For birds and other wildlife, winter is a time of resource scarcity.
For birds and other wildlife, winter is a time of resource scarcity. Extreme winter weather events such as a polar vortex can push some species to the edge of survival. Yet winter tends to get short shrift in climate change research, according to UW–Madison forest and wildlife ecology Professor Ben Zuckerberg.
“When we think about the impact of climate change, winter tends to be overlooked as a time of year that could have significant ecological and biological implications,” says Zuckerberg. “It makes me, and my colleagues, think quite deeply about the impacts of these extreme events during this time when species are particularly vulnerable.”
Zuckerberg, along with Jeremy Cohen, a former UW–Madison postdoctoral researcher now at the Yale Center for Biodiversity and Global Change, and Daniel Fink of the Cornell Lab of Ornithology, set out to learn how extreme winter cold and heat affected 41 common bird species in eastern North America. Their work, recently published in Ecography, found that individual bird species respond differently to these weather events, and extreme winter heat may lead to longer-term changes in bird populations.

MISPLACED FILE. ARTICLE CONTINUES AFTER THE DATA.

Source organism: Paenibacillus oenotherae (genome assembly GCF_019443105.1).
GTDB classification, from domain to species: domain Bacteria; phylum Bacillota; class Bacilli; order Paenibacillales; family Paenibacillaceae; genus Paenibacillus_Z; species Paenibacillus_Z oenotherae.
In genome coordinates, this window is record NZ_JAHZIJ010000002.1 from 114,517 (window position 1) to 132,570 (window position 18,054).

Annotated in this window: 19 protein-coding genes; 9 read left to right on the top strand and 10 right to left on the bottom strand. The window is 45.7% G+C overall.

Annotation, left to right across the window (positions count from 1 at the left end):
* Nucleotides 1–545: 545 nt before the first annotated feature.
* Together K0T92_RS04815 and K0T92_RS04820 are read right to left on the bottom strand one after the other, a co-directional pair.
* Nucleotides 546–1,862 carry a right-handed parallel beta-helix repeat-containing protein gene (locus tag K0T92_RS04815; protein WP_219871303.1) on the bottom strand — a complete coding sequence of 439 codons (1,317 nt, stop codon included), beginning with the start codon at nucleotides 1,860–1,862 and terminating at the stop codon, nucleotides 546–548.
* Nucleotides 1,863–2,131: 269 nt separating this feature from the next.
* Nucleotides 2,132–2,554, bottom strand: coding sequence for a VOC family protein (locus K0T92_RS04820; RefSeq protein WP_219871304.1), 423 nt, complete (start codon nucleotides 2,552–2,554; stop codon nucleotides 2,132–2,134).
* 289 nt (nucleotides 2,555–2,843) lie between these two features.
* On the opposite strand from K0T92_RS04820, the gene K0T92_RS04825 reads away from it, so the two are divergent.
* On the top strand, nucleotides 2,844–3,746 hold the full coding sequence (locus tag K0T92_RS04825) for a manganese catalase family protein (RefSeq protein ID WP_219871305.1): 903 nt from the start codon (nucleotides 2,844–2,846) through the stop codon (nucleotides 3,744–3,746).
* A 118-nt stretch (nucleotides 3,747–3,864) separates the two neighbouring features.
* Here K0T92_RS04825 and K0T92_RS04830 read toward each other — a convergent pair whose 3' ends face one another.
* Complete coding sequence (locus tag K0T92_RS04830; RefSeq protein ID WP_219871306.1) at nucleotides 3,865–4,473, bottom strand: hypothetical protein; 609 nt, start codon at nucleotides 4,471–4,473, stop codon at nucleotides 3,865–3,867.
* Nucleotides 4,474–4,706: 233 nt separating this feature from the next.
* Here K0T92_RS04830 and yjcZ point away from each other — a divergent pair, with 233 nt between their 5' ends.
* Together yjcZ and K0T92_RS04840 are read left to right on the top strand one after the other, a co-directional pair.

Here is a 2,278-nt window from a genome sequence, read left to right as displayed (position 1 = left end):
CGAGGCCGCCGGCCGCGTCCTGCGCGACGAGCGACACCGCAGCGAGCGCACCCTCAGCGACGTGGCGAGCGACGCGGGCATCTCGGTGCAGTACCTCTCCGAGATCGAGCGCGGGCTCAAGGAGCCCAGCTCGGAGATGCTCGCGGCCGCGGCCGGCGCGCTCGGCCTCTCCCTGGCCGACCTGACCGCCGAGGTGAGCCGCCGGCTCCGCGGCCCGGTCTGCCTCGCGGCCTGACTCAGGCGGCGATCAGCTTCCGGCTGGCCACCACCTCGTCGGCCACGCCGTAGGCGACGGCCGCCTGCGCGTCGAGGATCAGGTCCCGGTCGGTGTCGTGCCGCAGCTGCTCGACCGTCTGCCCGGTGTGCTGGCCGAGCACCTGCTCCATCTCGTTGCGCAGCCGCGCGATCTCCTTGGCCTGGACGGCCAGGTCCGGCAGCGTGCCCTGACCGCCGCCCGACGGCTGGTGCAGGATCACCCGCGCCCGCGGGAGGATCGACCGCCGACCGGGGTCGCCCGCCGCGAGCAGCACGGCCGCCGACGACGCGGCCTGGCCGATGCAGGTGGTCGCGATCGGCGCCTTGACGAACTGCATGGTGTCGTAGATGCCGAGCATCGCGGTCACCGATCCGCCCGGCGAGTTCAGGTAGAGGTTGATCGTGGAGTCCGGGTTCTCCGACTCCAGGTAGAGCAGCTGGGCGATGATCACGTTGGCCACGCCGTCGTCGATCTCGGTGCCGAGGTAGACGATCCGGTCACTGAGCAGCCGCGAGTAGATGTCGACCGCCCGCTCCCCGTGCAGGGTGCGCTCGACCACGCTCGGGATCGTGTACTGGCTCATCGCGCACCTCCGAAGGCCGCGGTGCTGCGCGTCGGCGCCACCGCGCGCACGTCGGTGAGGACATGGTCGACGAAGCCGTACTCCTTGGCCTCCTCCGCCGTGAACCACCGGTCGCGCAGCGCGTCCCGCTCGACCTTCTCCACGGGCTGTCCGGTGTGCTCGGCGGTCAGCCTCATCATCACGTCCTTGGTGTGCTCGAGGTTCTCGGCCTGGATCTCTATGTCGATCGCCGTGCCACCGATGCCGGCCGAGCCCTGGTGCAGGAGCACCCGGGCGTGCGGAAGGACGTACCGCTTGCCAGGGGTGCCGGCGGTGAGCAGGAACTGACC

Read more at University of Wisconsin-Madison
Photo Credit: LubosHouska via Pixabay